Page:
At the young age of 61 my father was diagnosed with Stage IV base of the tongue cancer. Although he was cancer free for 7 years his body slowly deteriorated from the intense radiation damage. The radiation damage so fierce it was like watching Superman receive a dose of kryptonite. He was still my father but became a man who was dependent on my mother and could no longer take care of himself.
When hospice started coming around the first thing they do is bombard you with brochures. I was so deep in denial I convinced myself those brochures were for “other families.” In my head hospice was just there to “help out.” Along with a gigantic binder that discusses pretty much everything you need to know about death we received a brochure on “Anticipatory Grief.” I took one look at it and decided to save it for those “other families”. I remember handing it to my father’s nurse and saying, “Thanks but no one is dying here.” Thank goodness hospice employs the most compassionate human beings on the planet because she smiled and said, “Ok, but let’s leave it here if you decide to read it.”
My father tried his best to prepare us for his death. The week before he died we sat in his hospital room and he told me, “Lisa honey, I can’t do this anymore.” I knew what that meant and I begged him to not go. In between gut wrenching sobs I managed to remind him, “But I need you to balance my checkbook.” Nothing like some good old fashioned Italian guilt to keep someone alive. My father laughed and reminded me that I did my checking online. He then held my hand and told me, “You’re going to be fine, be strong and stay kind. You will always be my baby and I will always be with you.”
A week later my father died surrounded by family.
Days after my father’s death I was rummaging through papers on my parent’s kitchen counter and next to my father’s extensive collection of medications was the gigantic binder from hospice. Feeling extremely anxious, I decided to take a peek at all the handouts hospice gave us. I know what you’re thinking, but please understand for me accepting my father’s mortality was something I struggled with. It’s something I’m STILL struggling with. Right in the middle of what seemed like hundreds of papers was an explanation of “Anticipatory Grief” and how to handle it. I read it and it hit me like a ton of bricks.
Defining Anticipatory Grief: Anticipatory grief is the name given to the tumultuous set of feelings and reactions that occur in some people who are expecting death in a loved one.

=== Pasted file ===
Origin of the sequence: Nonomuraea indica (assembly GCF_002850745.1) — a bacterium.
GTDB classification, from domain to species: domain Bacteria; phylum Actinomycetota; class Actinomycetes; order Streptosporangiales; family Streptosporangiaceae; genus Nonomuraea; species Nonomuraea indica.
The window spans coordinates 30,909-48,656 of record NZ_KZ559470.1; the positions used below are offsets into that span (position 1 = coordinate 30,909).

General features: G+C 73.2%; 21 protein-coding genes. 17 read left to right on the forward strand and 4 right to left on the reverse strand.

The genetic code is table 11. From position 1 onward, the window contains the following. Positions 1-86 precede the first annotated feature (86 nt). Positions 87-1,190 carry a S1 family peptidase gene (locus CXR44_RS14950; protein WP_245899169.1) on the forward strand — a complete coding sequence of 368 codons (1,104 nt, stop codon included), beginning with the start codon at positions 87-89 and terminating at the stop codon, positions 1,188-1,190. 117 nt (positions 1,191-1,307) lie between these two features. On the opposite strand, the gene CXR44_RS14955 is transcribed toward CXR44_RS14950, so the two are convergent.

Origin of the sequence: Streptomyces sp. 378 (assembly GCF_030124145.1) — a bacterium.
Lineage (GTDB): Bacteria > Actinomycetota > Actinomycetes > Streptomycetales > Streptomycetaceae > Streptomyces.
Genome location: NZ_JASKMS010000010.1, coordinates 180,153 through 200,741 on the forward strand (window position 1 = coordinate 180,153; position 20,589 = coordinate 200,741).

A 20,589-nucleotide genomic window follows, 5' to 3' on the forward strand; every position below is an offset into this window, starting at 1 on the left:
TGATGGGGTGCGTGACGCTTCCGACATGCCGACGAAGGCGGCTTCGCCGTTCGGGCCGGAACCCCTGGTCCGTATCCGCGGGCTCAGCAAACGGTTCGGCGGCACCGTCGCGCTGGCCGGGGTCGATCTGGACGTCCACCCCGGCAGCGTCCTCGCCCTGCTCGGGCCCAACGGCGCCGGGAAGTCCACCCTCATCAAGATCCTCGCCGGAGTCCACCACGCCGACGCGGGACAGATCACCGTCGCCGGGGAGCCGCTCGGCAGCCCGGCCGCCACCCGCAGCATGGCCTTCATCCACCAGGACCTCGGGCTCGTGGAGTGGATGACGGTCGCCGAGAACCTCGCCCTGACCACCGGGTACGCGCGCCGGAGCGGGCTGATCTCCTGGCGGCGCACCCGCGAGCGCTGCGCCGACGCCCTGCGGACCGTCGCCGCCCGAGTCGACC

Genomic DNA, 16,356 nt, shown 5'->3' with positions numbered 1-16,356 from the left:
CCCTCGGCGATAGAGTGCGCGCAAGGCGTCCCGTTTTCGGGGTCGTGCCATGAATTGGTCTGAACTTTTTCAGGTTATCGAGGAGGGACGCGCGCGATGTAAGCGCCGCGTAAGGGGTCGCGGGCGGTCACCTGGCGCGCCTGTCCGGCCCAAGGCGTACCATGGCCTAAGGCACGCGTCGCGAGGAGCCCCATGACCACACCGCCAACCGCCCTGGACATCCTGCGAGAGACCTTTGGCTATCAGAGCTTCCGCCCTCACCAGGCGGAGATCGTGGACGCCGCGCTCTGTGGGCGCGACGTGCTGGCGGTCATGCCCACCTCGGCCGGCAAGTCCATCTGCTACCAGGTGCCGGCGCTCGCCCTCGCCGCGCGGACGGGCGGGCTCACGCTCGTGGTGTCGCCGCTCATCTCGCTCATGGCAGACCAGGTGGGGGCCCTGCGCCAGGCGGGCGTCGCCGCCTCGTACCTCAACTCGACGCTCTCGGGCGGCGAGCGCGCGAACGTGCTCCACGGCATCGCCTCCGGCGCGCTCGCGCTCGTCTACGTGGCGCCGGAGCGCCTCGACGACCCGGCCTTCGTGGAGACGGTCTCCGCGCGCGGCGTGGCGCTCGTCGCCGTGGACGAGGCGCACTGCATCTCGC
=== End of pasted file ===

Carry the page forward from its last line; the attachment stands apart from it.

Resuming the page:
What? You mean hospice was right?
Anticipatory grief also has some symptoms that are distinct from normal grief. These signs include getting ready for what life will be like after the loved one is gone. As my father’s health grew more and more dismal I tried my best to prepare myself for his death. On one particular occasion I became so upset I had to pull over from driving because my tears and emotions so overwhelming. I remember feeling like I was drowning, I was sobbing so much I could barely catch my breath.
Below are the types of anticipatory grief I experienced:
- Sadness– there is no way around it, watching my father fight with every ounce of his being to survive made my heart heavy. I had no shortage on tears.
- Anger – I was enraged that my father was given this uncharted path in life. Towards the end of my father’s life I had to tune out anyone partaking in a fad diet. In my eyes, my father’s ability to eat was stolen and I could not understand fad diets. Food became the symbol of my father’s struggle. In so many ways it still is.
- Fear – I lived in constant fear of losing my father. Could I survive this? Was I strong enough?
- Fatigue – I tried to disguise my fatigue, but I was mentally exhausted. On numerous occasions I would see someone’s lips moving and I knew they were speaking to me, but I was too tired to listen. Think Charlie Brown teacher speaking.
- Anxiety– Each time my phone would ring my heart would race. I was petrified that my father would die and my mother would not be able to reach me. I began to sleep with my phone next to my pillow. My phone became an extension of my body. If I misplaced my phone for just a minute panic would set in.
As I reflect back, anticpatory grief makes sense. How could I not grieve in anticipation for the loss of the man who gave me life, the man who was my hero and my best friend? Throughout my father’s illness I would sit in a restaurant and mourn the man who could no longer enjoy a slice of pizza or toast a special occassion with our family. I would stare outside my parents window to the golf course and watch men my father’s age golfing and think to myself, “why my father?”
Many times tears would fill my eyes thinking of my Dad from back when he was strong and healthy.
My advice to you is if someone you love is terminally ill do NOT do what I did. I should have listened to the experts, or at the very least given them a chance. Accepting my anticipatory grief may have allowed me to prepare emotionally for my father’s death.